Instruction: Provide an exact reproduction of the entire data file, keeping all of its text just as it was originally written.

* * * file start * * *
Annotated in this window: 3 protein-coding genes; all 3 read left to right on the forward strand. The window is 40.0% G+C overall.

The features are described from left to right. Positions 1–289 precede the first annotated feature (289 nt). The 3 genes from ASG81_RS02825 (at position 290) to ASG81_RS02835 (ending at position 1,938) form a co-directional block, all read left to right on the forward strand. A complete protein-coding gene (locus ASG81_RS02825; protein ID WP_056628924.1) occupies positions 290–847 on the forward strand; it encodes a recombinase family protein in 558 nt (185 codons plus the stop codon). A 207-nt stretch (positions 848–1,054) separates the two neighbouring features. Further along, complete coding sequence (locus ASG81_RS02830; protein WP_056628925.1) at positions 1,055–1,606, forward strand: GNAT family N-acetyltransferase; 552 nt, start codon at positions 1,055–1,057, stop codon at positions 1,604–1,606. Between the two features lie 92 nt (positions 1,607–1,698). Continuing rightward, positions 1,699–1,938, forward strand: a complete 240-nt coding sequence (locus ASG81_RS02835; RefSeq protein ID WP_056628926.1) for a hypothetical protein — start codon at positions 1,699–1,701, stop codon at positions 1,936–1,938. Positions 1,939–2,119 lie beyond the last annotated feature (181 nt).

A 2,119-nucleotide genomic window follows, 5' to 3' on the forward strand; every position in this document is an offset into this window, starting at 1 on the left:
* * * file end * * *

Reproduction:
Annotated in this window: 3 protein-coding genes; all 3 read left to right on the forward strand. The window is 40.0% G+C overall.

The features are described from left to right. Positions 1–289 precede the first annotated feature (289 nt). The 3 genes from ASG81_RS02825 (at position 290) to ASG81_RS02835 (ending at position 1,938) form a co-directional block, all read left to right on the forward strand. A complete protein-coding gene (locus ASG81_RS02825; protein ID WP_056628924.1) occupies positions 290–847 on the forward strand; it encodes a recombinase family protein in 558 nt (185 codons plus the stop codon). A 207-nt stretch (positions 848–1,054) separates the two neighbouring features. Further along, complete coding sequence (locus ASG81_RS02830; protein WP_056628925.1) at positions 1,055–1,606, forward strand: GNAT family N-acetyltransferase; 552 nt, start codon at positions 1,055–1,057, stop codon at positions 1,604–1,606. Between the two features lie 92 nt (positions 1,607–1,698). Continuing rightward, positions 1,699–1,938, forward strand: a complete 240-nt coding sequence (locus ASG81_RS02835; RefSeq protein ID WP_056628926.1) for a hypothetical protein — start codon at positions 1,699–1,701, stop codon at positions 1,936–1,938. Positions 1,939–2,119 lie beyond the last annotated feature (181 nt).

A 2,119-nucleotide genomic window follows, 5' to 3' on the forward strand; every position in this document is an offset into this window, starting at 1 on the left: